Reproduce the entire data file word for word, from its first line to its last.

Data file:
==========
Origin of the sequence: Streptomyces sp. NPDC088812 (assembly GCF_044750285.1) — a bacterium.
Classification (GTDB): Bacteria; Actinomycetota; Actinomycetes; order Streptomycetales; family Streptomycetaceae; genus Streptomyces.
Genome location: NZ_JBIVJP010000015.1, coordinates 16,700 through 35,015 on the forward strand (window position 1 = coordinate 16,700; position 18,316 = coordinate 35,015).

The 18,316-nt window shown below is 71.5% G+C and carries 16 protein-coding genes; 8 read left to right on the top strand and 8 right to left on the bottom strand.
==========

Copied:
Origin of the sequence: Streptomyces sp. NPDC088812 (assembly GCF_044750285.1) — a bacterium.
Classification (GTDB): Bacteria; Actinomycetota; Actinomycetes; order Streptomycetales; family Streptomycetaceae; genus Streptomyces.
Genome location: NZ_JBIVJP010000015.1, coordinates 16,700 through 35,015 on the forward strand (window position 1 = coordinate 16,700; position 18,316 = coordinate 35,015).

The 18,316-nt window shown below is 71.5% G+C and carries 16 protein-coding genes; 8 read left to right on the top strand and 8 right to left on the bottom strand.